P&C

Paranormal Peril

This isn’t a case for Scooby-Doo and meddling kids.
By Zach Ewell Posted on October 20, 2022

We’ve covered what insuring a haunted house entails and the various risks associated with alien abduction policies. But now we turn to the paranormal—events or phenomena that are beyond the scope of normal scientific understanding.

We interviewed Colleen O’Hara of Pocatello Paranormal Research, based in Pocatello, Idaho. O’Hara has been a paranormal investigator for 50 years and has seen it all. We asked her what safety precautions her team uses when conducting a paranormal investigation, what if any, insurance policies they hold to protect them against disgruntled ghosts and what risks they face when confronting the demonic and spirit worlds. Beware: this isn’t your typical Q&A for Scooby-Doo and meddling kids.

Q
How long have you been a paranormal investigator?
A
I have been investigating since about 1972. My mother was a police officer and detective, and she was a medium and paranormal investigator. She used her ability to solve cases and since I was going to work in this field, she decided to train me.

Q
Have you ever seen a ghost before? If so, can you describe where and when?
A
Plenty. We grew up in a very haunted house.
Q
Have you always believed in the paranormal?
A
Yes. My mother did seances, was a medium and did some work at the Haunted Castle in Hollywood. We were surrounded by many people in the paranormal field.
Q
What are some of the safety precautions you take when conducting a paranormal investigation?
A
I check on the criminal background of my clients; I have a responsibility to keep my team safe. I am also a trained certified asbestos inspector, so I do a walkthrough to ensure my team’s physical safety. We never trespass and I ask law enforcement to walk through buildings if I suspect trespassers have broken into the building. In Idaho, most of us conceal carry and my team stays trained. Spiritually we all have learned separate methods to ground and protect ourselves. We all have different faiths and mechanisms for protection. In my case, I ground myself in nature before I investigate. It helps me find my center of strength for the night’s work.
Q
Have you or anyone you work with ever been injured during an investigation? Any trip or falls in the dark?
A
Yes, we have had some minor injuries. We always work in pairs, so no one is alone. In the case of a fall, one of our team is a paramedic and firefighter, so he checks us out if need be. We are lucky; some areas have been sketchy, but we have been okay. We always have water, first aid kits, flashlights and charged cell phones.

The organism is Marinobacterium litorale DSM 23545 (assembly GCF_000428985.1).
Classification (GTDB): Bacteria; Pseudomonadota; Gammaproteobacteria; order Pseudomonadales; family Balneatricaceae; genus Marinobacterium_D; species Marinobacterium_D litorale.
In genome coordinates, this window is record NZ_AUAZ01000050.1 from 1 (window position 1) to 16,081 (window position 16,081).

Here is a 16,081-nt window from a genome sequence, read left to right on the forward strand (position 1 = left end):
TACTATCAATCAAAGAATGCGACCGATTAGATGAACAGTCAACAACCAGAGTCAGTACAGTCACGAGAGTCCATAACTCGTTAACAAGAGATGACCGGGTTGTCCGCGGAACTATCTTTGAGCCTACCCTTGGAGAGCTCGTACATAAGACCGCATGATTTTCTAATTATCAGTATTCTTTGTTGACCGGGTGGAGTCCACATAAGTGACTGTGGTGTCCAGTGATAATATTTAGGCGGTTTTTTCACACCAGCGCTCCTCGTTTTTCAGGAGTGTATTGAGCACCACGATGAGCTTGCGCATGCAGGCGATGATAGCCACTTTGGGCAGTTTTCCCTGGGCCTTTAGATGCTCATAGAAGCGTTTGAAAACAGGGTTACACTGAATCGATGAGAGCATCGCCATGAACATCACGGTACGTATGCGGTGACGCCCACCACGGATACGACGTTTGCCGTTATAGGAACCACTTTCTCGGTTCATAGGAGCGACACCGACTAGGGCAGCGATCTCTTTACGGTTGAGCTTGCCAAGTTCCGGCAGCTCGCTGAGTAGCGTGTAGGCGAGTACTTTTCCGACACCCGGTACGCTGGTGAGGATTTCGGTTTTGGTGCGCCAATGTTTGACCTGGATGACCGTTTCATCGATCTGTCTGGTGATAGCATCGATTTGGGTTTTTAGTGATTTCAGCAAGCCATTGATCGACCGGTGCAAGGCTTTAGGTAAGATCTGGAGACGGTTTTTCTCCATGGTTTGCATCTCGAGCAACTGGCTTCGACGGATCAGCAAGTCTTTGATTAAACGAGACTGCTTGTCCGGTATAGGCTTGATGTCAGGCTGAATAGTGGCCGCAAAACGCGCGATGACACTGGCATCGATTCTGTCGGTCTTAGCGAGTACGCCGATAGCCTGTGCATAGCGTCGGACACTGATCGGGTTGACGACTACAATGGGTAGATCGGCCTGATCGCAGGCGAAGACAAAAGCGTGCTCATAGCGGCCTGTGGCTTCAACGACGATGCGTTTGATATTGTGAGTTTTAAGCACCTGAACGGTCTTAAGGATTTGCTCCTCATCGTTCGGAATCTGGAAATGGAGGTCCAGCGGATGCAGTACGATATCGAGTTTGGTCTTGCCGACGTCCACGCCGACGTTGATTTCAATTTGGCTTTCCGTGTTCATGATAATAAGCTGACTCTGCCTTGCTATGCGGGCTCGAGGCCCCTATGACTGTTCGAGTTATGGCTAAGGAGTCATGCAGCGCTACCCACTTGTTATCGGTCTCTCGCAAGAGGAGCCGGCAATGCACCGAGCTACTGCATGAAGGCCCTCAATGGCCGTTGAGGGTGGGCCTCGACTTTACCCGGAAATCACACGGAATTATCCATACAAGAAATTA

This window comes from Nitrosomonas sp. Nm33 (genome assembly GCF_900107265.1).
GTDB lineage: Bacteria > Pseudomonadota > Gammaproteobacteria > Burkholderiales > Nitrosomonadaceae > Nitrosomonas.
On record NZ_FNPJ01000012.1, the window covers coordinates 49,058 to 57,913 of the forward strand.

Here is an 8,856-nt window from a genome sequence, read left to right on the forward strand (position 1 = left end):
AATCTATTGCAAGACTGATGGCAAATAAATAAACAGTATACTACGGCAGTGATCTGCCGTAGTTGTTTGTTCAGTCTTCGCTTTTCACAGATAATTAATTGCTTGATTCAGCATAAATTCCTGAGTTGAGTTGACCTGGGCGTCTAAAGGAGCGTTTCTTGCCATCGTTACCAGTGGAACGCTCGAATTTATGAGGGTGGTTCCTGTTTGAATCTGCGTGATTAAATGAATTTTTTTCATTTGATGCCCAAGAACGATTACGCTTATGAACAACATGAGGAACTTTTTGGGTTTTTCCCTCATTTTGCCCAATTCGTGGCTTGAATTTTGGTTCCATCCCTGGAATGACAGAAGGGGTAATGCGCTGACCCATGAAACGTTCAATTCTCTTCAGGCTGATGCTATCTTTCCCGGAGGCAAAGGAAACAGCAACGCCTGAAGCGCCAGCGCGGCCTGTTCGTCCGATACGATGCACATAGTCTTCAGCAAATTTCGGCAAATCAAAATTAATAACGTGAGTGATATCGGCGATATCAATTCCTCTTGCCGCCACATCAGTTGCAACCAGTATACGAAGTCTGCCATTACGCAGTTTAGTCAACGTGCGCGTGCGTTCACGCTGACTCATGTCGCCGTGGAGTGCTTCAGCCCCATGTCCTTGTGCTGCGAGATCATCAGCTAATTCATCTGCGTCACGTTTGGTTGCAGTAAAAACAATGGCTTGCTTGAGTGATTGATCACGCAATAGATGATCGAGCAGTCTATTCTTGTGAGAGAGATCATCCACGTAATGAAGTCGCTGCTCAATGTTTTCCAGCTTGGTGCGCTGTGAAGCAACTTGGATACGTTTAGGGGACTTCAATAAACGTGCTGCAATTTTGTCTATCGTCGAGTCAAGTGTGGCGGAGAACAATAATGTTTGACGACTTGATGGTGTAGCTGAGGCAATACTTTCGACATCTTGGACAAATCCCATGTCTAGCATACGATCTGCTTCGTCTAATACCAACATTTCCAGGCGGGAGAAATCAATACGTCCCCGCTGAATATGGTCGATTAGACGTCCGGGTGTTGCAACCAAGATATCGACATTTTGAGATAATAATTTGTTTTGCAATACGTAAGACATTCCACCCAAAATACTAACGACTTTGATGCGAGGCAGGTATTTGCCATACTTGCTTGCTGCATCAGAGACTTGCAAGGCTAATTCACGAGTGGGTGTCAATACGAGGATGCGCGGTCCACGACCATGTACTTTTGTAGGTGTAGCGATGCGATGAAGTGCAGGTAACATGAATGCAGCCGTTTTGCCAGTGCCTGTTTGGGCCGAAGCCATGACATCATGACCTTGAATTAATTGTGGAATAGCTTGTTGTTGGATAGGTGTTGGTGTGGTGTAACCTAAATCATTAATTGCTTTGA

Q
When it comes to all your years of investigating paranormal activity, have you ever come up with a system to categorize and document the entities and risks you face or have witnessed?
A
We have our own internal method, particularly with non-human spiritual entities we have run across. Non-human doesn’t necessarily mean demonic. There are ancient non-human entities associated with Native Americans, with nature and some that seem to have no association with anything, they just exist. Some create illness, some create chaos, some watch and some injure.
Q
According to BBC News, a pub landlord in the U.K. took out a policy in 2002 against a spirit that he feared could hurt his patrons. The ghost, which the owner claimed was the restless spirit of a monk long deceased, was moving glasses across the bar. The owner of the establishment worried the paranormal entity could hurt someone, so he took out a policy. Have you ever worked on anything like that over the course of your career?
A
We have for sure. We have one documented case of pyrokinesis [controlling fire with someone’s mind].
Q
What kinds of equipment do you rely on for your investigations, to communicate with spirits?
A
I rely on my dowsing rods primarily. We have mediums on the team who can see the dead. We have empaths who feel energy and communicate that way. We have many different methods and we do use our tools. We have one member who is a trained demonologist, and he can usually make negative energy flee.
Q
What happens if property or equipment is hurt or destroyed in an investigation?
A
We would have to reimburse the homeowner or replace our equipment. We tend to be very careful and require the homeowner to be present during the investigation.
Q
Could communication in the form of spiritualism (e.g., Ouija board) create risk to people who are inexperienced?
A
Yes, I believe it can be dangerous. You don’t handle a weapon you are not trained to use, why use a method to communicate if you aren’t trained to use it? [Ouija boards] are a tool of communication, but you need to know who you are communicating with and not just open the door to anyone or anything. People are in death as they are in life. Some people are cruel, and that energy persists in death. And you don’t want a non-human to show up and create havoc in your life.
Zach Ewell Content Specialist Read More

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